It says a huge amount about Mark Cavendish’s tenacity and sprinting ability that he not only won the bunch sprint into Bordeaux, but did so only hours after considering abandoning the Tour de France. “I didn’t know whether I’d be starting today when I got up this morning,” the HTC-Columbia sprinter revealed in Bordeaux. “I’ve been sick for the four days in the Pyrenees. I had bronchitis that wouldn’t go away. During last night I got a fever and I thought it was over for the Tour.”
He continued: “But having a team like this is a luxury for a team leader. Bernie [Eisel] delivered me to the final kilometre to perfection and I moved from train to train smoothly from there. When Petacchi went with 275m left I thought, ‘Bollocks, I’ve left this too late.’ He got a really good jump on me, but I’m really happy with how well I responded. I was lucky that he went to the left as the wind was coming from the left and that made my job easier. It meant that I could come by him on the right and get some shelter from him, which played in my favour.”
Cavendish dedicated the win to team-mate Mark Renshaw, who was thrown off the race after the headbutting incident in Bourg lès Valence on stage 11. “It’s more difficult sprinting without Mark as he makes my job really easy. He takes me to 200m in first place and I just have finish off the job. But I’m lucky that we’ve got other guys who were able to set me up in the last kilometre.
“But I’ve missed Mark in other ways too. I’ve missed having someone around suffering more than me in the Pyrenees. I’ve missed having someone in my room who I can have a laugh with about how hard this race is. So this win is for him.”
Asked if his win had been as easy as he had made it look, Cavendish replied: “It’s hard to know how big the gap is. I am just going as hard as I can and I don’t know what’s happening behind. It doesn’t matter whether it’s five bike lengths or half a bike length, what matters is winning because the Tour de France is so hard.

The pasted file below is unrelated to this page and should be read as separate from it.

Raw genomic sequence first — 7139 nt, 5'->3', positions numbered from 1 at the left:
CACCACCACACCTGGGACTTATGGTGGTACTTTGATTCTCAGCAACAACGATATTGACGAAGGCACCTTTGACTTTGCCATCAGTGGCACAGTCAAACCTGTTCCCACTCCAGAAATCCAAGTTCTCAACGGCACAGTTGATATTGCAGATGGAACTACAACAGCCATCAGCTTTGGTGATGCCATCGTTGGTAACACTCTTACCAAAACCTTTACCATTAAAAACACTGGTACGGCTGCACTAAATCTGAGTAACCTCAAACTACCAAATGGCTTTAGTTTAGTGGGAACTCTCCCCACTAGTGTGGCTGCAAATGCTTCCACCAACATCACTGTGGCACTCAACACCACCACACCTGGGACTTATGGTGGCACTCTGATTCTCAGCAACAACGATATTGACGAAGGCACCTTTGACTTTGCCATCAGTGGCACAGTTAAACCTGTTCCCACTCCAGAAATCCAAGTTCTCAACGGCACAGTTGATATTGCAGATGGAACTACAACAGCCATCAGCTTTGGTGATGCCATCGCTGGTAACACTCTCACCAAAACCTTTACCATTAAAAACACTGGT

“I was trying to save as much as possible because tomorrow I’ve got to ride for 50km on my own and I’m only used to doing 200m on my own. So I was trying to save myself as much as possible for that.”
Cavendish’s fourth stage victory of this race moved him to 14 in total, leaving him just one behind legendary Belgian sprinter Freddy Maertens in the ranking of all-time Tour stage winners. “I’ve always hoped to be considered in the same category as Erik Zabel, Sean Kelly, Freddy Maertens and Mario [Cipollini],” said the Briton. “These are the guys I knew about when I was young and looked up to. To be mentioned in the same sentence as these guys is a great honour for me.”
Now 16 points down on new points leader Alessandro Petacchi, Cavendish said of his chances of finishing the race in the green jersey: “I’m going to try to win on the Champs Elysées whatever happens. That’s all I can do.”
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Peter Cossins has written about professional cycling since 1993 and is a contributing editor to Procycling. He is the author of The Monuments: The Grit and the Glory of Cycling's Greatest One-Day Races (Bloomsbury, March 2014) and has translated Christophe Bassons' autobiography, A Clean Break (Bloomsbury, July 2014).